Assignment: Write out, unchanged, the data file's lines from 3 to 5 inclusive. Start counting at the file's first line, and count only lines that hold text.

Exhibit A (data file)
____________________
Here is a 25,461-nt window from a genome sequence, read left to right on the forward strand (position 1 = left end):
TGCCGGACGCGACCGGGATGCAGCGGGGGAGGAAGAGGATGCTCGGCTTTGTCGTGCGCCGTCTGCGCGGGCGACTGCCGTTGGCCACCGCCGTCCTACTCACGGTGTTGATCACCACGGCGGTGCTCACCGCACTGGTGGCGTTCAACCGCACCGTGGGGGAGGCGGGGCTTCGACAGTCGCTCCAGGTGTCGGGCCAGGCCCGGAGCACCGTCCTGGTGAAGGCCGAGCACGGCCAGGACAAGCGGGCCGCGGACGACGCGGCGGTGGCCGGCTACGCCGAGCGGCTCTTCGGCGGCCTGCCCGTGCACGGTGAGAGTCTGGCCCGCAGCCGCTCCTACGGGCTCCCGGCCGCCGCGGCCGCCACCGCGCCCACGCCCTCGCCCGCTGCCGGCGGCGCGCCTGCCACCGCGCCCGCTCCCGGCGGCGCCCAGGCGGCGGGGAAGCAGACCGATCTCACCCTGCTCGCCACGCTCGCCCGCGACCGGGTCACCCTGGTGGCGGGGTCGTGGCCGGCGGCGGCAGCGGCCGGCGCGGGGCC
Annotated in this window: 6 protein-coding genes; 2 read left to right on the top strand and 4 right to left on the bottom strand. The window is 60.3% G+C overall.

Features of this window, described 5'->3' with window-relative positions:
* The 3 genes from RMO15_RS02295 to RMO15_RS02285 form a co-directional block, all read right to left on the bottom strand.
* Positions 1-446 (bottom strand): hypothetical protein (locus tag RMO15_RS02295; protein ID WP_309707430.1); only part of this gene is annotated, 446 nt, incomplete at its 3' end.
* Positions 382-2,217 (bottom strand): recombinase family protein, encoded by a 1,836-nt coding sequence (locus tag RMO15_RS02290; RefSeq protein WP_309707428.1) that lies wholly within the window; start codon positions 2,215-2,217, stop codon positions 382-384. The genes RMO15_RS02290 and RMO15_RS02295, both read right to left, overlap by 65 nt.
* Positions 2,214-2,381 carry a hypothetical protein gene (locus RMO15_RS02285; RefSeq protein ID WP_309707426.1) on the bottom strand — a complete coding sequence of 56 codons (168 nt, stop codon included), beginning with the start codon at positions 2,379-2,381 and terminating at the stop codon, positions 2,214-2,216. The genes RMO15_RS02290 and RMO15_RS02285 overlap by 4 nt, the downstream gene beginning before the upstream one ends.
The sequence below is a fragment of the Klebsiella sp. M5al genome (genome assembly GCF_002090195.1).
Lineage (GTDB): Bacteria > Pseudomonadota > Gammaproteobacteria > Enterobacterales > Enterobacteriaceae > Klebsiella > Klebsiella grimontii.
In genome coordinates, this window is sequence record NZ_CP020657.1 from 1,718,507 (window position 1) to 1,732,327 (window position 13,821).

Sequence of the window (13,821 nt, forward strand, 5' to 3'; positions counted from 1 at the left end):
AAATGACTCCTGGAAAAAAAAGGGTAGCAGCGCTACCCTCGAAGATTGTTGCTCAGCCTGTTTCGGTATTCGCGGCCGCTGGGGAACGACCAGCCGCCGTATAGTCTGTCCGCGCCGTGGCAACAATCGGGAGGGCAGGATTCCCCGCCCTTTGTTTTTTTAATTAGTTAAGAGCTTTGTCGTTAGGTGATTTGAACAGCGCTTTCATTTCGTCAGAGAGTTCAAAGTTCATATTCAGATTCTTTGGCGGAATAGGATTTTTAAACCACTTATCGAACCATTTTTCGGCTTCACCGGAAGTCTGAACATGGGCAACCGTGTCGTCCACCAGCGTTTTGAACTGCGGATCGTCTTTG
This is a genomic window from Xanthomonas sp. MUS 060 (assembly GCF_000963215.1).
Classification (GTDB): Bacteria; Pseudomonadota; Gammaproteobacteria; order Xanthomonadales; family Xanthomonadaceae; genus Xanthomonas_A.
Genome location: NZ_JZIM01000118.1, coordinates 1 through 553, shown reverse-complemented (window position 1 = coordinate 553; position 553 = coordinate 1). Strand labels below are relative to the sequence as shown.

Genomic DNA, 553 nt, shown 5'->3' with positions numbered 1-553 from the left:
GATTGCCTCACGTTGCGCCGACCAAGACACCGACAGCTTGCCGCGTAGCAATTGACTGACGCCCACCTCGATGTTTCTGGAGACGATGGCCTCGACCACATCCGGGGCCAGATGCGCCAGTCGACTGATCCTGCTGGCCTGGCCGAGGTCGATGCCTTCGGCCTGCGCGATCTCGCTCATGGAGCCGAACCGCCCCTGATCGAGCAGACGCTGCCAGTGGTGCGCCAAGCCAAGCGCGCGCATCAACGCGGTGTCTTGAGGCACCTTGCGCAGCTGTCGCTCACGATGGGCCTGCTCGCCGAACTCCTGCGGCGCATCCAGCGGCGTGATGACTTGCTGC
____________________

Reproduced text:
Annotated in this window: 6 protein-coding genes; 2 read left to right on the top strand and 4 right to left on the bottom strand. The window is 60.3% G+C overall.

Features of this window, described 5'->3' with window-relative positions:
* The 3 genes from RMO15_RS02295 to RMO15_RS02285 form a co-directional block, all read right to left on the bottom strand.